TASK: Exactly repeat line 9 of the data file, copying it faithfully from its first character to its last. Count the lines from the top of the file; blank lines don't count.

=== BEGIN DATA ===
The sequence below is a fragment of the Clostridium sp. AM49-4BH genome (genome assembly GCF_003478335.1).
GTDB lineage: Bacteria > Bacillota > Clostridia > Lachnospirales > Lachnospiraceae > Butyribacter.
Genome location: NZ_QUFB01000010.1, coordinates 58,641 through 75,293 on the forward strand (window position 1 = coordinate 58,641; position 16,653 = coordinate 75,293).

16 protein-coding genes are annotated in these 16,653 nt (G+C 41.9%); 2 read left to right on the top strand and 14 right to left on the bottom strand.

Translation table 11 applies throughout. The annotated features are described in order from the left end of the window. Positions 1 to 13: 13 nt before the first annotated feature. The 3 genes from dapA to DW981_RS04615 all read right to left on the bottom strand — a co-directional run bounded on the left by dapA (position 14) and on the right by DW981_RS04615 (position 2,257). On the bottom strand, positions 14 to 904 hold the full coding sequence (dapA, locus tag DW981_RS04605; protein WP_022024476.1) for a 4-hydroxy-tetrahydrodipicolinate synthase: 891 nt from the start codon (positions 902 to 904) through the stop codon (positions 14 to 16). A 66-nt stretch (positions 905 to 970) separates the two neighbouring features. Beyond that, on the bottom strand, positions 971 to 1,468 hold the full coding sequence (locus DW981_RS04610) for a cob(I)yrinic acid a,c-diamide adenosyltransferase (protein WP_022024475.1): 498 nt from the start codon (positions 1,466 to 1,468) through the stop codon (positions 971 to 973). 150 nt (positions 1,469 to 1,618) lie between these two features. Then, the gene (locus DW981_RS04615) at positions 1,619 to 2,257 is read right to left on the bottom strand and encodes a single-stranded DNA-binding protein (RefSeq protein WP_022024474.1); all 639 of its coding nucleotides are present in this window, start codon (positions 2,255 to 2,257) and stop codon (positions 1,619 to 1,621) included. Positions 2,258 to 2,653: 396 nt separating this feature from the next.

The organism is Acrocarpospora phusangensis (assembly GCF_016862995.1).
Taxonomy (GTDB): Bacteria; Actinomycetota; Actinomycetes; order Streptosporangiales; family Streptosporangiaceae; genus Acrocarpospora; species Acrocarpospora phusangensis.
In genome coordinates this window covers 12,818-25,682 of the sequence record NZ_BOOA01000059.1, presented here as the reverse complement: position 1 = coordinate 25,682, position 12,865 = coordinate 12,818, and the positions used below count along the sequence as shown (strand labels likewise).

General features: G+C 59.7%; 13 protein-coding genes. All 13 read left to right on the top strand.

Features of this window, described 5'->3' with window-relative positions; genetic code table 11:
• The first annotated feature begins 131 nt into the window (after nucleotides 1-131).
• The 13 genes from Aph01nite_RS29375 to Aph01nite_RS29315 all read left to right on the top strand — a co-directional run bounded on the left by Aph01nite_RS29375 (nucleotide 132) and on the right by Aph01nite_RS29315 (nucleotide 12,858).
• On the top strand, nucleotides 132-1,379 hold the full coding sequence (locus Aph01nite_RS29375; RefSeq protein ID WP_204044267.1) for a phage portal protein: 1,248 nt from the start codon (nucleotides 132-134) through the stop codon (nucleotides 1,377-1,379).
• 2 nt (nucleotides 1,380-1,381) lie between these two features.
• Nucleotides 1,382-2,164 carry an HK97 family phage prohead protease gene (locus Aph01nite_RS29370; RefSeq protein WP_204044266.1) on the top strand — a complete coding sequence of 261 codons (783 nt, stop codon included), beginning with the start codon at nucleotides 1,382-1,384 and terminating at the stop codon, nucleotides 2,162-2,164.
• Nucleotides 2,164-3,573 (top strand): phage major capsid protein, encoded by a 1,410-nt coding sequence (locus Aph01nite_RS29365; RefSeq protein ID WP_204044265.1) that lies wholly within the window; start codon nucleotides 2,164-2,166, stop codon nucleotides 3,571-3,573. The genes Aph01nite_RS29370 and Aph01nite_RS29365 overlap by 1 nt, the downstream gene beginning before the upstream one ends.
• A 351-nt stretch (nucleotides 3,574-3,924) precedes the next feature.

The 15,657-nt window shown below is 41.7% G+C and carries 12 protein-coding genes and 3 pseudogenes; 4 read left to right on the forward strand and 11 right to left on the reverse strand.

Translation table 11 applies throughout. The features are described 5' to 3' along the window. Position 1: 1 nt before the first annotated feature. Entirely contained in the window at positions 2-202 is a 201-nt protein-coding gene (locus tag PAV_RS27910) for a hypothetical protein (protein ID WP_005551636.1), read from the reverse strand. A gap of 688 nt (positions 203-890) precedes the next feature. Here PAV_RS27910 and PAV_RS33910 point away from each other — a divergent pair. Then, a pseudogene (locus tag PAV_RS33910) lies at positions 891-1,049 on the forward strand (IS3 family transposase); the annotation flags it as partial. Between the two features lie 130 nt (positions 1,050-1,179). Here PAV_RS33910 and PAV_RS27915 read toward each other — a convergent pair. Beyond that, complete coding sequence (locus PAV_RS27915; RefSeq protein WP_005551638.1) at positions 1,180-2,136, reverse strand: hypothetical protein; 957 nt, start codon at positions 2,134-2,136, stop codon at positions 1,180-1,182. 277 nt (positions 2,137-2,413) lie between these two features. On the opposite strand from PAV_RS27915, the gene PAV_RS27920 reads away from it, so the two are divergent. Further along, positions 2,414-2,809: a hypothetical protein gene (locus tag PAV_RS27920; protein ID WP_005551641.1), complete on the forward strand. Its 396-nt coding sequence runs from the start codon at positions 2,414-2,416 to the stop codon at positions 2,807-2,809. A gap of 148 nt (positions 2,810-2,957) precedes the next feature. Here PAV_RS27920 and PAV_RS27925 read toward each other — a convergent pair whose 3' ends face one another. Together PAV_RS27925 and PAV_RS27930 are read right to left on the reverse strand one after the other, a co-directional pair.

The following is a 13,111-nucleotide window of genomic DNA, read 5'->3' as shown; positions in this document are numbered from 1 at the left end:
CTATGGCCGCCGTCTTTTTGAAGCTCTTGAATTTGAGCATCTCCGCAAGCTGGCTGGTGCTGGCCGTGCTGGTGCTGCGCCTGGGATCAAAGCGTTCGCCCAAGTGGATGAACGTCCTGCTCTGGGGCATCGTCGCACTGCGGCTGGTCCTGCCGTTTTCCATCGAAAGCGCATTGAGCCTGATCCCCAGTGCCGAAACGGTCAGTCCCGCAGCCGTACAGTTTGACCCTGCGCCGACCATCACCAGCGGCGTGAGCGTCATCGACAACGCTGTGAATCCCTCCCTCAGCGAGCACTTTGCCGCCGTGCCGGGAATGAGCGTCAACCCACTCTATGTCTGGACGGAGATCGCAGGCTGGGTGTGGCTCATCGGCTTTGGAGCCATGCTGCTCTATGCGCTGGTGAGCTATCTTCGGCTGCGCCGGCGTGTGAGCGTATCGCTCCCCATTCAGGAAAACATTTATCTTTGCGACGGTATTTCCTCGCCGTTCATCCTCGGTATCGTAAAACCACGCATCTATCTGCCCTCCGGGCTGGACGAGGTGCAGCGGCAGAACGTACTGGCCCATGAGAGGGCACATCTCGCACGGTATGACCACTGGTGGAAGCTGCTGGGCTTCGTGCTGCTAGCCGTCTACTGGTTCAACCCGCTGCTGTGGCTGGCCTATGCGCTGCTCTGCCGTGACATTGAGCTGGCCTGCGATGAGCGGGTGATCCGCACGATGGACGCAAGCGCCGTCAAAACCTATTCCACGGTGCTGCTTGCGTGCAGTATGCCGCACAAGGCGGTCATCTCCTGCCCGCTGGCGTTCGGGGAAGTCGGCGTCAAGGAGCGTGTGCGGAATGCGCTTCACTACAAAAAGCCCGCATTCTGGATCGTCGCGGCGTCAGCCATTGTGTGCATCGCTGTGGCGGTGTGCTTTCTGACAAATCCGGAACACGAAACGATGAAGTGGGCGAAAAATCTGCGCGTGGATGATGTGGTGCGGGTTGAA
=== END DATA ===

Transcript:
General features: G+C 59.7%; 13 protein-coding genes. All 13 read left to right on the top strand.